作者：Ronald J. Deibert
... The intent of this paper is to provide an overview of the current state-of-play with regard to these new pressures as well as to lay out some of the principles and practices that I see as essential to its evolution if it is to eventually provide the foundations for a global liberal-democratic world order. Mostly this is a rather pessimistic story. If we start from any ideal perspective on what the communications infrastructure should look like for global democratic governance (and indeed there is substantial variation here) the current reality offers a fairly bleak picture. As the pressures in favour of military, intelligence, and commercial interests bear down on the Internet, I argue below, the prospects for civic democratic communications become increasingly fragile. The second half of this paper outlines the prospects for contrary forces emerging to censorship, surveillance, and militarization. Here, the story is not entirely discouraging, as there is a substantial set of social forces combining to bring questions of access, privacy, and diversity to the principles, rules, and technologies that configure global communications. I refer to these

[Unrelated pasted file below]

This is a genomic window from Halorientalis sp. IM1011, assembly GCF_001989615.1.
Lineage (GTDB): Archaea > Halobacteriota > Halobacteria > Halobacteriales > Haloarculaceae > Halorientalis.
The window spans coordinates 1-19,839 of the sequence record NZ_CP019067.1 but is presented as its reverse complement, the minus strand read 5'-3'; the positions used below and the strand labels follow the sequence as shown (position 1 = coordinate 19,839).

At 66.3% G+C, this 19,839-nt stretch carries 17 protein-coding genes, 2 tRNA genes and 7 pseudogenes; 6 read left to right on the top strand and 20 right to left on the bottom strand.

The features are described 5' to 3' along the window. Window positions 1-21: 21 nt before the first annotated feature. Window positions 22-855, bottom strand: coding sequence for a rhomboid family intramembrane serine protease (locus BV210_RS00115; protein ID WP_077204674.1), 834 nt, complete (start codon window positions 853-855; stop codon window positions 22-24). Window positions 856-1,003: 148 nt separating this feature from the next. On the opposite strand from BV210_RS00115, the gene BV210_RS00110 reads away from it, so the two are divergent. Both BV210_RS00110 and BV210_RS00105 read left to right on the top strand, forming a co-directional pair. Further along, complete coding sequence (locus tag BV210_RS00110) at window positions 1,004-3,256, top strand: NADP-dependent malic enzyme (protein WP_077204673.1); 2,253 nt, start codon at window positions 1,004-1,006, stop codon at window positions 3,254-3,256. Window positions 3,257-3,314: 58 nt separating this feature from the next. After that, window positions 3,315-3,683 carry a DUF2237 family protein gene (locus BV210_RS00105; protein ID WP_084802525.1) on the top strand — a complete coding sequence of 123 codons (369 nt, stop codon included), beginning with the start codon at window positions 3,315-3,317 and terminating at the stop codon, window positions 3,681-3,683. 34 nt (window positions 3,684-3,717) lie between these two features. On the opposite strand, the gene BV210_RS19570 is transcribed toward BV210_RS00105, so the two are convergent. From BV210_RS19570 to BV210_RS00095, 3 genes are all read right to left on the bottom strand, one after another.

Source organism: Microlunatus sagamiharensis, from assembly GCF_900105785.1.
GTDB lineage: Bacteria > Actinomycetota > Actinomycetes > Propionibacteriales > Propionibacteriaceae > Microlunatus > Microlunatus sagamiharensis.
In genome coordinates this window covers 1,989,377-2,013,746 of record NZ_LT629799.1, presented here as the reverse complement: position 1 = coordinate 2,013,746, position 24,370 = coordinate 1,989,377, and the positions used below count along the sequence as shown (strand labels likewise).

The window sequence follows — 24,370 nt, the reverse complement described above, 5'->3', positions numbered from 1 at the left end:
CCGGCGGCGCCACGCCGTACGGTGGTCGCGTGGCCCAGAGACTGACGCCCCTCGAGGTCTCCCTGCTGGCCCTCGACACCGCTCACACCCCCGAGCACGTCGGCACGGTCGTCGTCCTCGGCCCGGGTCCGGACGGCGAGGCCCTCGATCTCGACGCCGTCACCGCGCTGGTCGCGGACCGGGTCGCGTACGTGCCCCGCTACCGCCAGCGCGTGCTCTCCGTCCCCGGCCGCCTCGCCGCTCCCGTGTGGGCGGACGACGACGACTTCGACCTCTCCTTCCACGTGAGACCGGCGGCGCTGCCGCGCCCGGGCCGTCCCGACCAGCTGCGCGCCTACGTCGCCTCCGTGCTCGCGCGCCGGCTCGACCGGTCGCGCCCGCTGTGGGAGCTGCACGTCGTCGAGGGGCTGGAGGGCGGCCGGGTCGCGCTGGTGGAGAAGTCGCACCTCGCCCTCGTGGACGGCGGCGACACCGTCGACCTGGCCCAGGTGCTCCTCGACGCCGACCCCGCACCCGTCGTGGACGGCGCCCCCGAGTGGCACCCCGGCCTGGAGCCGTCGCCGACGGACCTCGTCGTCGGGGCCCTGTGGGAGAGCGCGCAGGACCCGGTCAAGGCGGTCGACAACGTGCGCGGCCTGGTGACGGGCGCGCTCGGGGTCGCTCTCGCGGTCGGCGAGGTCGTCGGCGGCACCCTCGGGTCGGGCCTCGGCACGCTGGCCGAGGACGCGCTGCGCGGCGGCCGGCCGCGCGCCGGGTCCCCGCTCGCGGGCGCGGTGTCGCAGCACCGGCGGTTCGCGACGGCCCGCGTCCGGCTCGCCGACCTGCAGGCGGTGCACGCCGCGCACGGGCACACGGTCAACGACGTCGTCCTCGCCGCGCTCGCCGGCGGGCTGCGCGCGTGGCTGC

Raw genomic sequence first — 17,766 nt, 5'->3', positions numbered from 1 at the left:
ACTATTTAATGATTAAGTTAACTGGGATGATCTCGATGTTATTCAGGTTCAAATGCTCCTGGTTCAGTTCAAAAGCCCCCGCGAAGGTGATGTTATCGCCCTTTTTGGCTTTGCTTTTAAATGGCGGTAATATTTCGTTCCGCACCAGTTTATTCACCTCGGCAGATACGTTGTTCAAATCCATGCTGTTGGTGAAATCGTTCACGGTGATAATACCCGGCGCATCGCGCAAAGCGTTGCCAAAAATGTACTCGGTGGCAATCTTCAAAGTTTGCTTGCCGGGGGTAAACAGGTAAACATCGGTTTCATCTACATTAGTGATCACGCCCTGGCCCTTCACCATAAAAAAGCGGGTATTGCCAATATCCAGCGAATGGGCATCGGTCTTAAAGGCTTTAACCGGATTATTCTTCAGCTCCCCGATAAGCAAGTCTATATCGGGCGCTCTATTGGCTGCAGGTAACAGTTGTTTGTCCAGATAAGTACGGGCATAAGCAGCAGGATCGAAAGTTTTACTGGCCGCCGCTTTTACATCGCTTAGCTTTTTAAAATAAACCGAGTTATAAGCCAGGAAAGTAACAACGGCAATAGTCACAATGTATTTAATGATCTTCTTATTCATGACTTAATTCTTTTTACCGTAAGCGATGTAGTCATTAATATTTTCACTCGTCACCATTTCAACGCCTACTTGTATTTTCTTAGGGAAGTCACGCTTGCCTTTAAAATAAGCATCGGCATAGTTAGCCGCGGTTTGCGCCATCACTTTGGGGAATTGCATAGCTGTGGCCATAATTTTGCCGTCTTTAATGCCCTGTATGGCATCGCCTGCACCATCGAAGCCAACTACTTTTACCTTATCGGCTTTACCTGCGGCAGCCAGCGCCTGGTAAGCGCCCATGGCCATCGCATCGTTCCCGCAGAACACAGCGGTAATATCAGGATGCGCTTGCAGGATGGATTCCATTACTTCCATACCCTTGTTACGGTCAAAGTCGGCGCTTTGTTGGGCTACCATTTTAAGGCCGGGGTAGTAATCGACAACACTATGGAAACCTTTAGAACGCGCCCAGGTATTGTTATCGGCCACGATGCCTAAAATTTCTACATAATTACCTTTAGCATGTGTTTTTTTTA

social forces as “civic networks.” Civic networks have begun to create an alternative transnational paradigm of Internet security and design, oriented around shared values and technologies. But their challenges are formidable.